By Jessica B.

To Faith I. and Emma B., for seeing who I really am inside. 

Emma switched on the radio as she walked over to her armchair, her shoulders slumped and her mind at war with itself. She plunked down in the armchair that was next to the fireplace, though she never lit a fire. 

Rain lightly tapped at her windows and she could hear the footsteps of the family above roaming around.

She wondered occasionally what they were doing and who they were, but she never took the time to find out. She was much too busy, she told herself, though with what she never knew.

She barely had any housework to do, because she was naturally a very neat and clean person. She didn't have a partner to keep her company or children to look after. She was an old maid, she told herself, though she was only 23.

She'd be turning 24 in September. Only a month away and she didn't have the money to buy the coat she wanted. It wasn't anything too fancy like mink. She was a practical woman who only had practical things, mostly. The china cup set wasn't practical, but it was her grandmother's and it looked nice for her visitors, though she could only recall her mother coming over once before her death.

Mark would sometimes come see her, but they were friends and that was to be expected. He was a nice young man of 25 with dark hair and a fair complexion. He was quite handsome, Emma thought to herself sometimes, though his nose was crooked and he had a slight limp from a fall from an automobile. She wondered to herself, when she was alone mind you, why she didn't marry him.

He hadn't proposed to her, but it seemed in her mind that two young attractive people should get married and have attractive children together. That wasn't the way life worked, she'd correct herself. You had to fall in love to get married. Of course, there were arranged marriages, but she'd seen first hand with her parents how that had worked out. They would fight over the most insignificant things like a bit of lint on a shirt collar.

She shook herself from these thoughts and began to listen to the radio. It was a lovely song that was playing. With violin and piano. Just like the ones she'd learned to play when she was a little girl. It seemed so long ago that she'd sit down at Mrs. McKlayme's piano and play for the elderly music teacher, and sometimes her mother too. She remembered her mother wiping tears from her eyes with a silk handkerchief when Emma reached the end of a song. It made her smile slightly.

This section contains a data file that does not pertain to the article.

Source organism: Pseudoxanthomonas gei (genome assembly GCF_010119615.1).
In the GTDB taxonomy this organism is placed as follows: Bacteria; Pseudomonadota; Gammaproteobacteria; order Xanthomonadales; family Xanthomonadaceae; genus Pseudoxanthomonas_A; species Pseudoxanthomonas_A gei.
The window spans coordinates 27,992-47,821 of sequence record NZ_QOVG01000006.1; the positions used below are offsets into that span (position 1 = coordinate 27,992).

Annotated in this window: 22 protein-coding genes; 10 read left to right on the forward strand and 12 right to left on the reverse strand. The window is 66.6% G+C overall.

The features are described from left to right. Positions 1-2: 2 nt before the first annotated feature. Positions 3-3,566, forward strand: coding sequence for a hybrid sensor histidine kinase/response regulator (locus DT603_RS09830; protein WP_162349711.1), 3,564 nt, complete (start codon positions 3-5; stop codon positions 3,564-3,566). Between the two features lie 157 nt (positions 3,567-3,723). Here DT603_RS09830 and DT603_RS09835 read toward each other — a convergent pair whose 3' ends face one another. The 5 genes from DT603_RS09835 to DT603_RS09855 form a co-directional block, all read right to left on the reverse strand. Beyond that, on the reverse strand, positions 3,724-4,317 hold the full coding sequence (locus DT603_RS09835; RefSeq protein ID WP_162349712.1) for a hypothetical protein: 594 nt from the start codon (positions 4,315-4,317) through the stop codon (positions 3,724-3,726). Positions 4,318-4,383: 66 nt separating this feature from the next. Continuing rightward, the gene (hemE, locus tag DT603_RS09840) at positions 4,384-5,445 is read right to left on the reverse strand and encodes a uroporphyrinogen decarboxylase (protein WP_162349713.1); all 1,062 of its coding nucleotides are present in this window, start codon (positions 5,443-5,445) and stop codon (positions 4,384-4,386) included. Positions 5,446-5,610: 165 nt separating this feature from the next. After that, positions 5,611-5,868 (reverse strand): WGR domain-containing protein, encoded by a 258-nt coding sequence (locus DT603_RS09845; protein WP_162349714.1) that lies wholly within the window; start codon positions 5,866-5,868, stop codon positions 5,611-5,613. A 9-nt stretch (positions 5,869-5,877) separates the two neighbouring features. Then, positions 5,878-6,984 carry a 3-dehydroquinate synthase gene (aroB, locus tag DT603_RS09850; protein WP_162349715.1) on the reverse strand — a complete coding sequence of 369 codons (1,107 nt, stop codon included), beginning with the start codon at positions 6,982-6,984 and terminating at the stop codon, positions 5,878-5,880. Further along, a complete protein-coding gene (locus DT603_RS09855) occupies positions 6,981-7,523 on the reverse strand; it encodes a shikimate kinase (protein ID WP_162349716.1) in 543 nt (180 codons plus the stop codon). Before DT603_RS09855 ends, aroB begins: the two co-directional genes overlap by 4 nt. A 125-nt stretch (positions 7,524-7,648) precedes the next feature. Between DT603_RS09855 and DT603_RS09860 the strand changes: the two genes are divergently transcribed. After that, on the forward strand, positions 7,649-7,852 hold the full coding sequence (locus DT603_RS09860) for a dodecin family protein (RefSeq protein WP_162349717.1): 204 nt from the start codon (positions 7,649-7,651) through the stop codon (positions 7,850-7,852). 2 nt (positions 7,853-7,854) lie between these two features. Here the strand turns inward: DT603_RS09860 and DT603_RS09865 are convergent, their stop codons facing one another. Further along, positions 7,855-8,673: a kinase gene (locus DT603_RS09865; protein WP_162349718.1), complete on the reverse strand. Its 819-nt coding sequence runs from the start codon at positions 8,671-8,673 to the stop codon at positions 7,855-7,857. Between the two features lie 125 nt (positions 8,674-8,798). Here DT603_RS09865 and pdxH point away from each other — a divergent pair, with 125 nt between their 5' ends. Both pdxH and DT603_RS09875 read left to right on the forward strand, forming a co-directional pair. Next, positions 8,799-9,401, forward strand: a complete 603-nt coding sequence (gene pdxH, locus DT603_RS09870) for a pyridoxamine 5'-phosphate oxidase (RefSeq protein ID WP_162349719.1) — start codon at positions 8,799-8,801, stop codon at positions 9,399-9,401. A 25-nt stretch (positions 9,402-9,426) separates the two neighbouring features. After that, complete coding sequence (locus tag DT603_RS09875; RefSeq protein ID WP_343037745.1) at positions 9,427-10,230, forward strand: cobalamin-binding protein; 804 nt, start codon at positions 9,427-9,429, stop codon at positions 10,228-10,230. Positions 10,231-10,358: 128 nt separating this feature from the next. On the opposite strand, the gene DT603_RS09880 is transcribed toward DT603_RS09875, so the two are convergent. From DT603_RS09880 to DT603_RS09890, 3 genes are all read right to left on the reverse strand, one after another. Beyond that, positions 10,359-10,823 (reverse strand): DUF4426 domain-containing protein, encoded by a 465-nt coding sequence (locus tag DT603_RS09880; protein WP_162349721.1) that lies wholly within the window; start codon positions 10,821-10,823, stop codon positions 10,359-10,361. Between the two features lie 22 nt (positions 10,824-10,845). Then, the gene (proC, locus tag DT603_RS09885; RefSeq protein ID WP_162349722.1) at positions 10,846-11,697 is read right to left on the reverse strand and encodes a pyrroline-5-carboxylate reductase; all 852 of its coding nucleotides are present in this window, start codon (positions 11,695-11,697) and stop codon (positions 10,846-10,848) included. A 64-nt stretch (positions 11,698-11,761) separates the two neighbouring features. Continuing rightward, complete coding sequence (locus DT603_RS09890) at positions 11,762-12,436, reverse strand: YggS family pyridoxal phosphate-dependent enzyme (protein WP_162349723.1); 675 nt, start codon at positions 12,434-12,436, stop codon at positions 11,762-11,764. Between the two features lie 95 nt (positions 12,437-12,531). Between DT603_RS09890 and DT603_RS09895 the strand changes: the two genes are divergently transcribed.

She closed her eyes and relaxed into the soft lull of the sweet melody. She could see the story of it in her mind, just like she could when she was only 11 while Mrs. McKlayme played. It was springtime and the little flowers were just waking up, stretching towards the sun's warmth after a winter's peaceful sleep. The animals frolicking amongst the tulips and lilies and bluebells, rejoicing that it was again warm and sunny. Emma could almost smell the sweet fresh blossoms and it made her smile. She could imagine herself dancing through the blooms with the deer and foxes and little fat-cheeked chipmunks. She felt like she hadn't felt for a long time, young and free. The world was beautiful and bright and all hers to enjoy with her little animal friends. She wasn't in her second-story apartment's living room anymore, she was in a blanket of flowers with the cheery sun shining down lovingly on her. She wasn't poor Emma Wood anymore.  She was a beautiful goddess with a long, flowing white gown and a crown of pansies and lavender and lilac atop her neatly combed golden locks. Her fair skin was perfectly clear without the blemishes that it normally had. Her gold-rimmed spectacles were gone, for her deep blue eyes could see perfectly now.

Beep! Beep! Beep! She opened her eyes and glanced about the scantily-furnished room for the source of the noise that had taken her from her perfect paradise. Then she remembered - the timer for the roast that she was cooking for dinner.

She sprang up and rushed into the kitchenette. She grabbed the kitchen cloth and pulled the oven open swiftly. It wasn't burned. She laughed a little with relief and a strange joy. She took it from the oven, placing it on the counter and smiled to herself. She pushed her glasses up her nose and began to hum the beautiful melody from the radio. It didn't matter that she wasn't married and didn't have children. Maybe she wasn't the prettiest girl in the world and maybe she wasn't too well off, but she was happy. She was a goddess. Not on the outside. But on the inside, where it really matters. 

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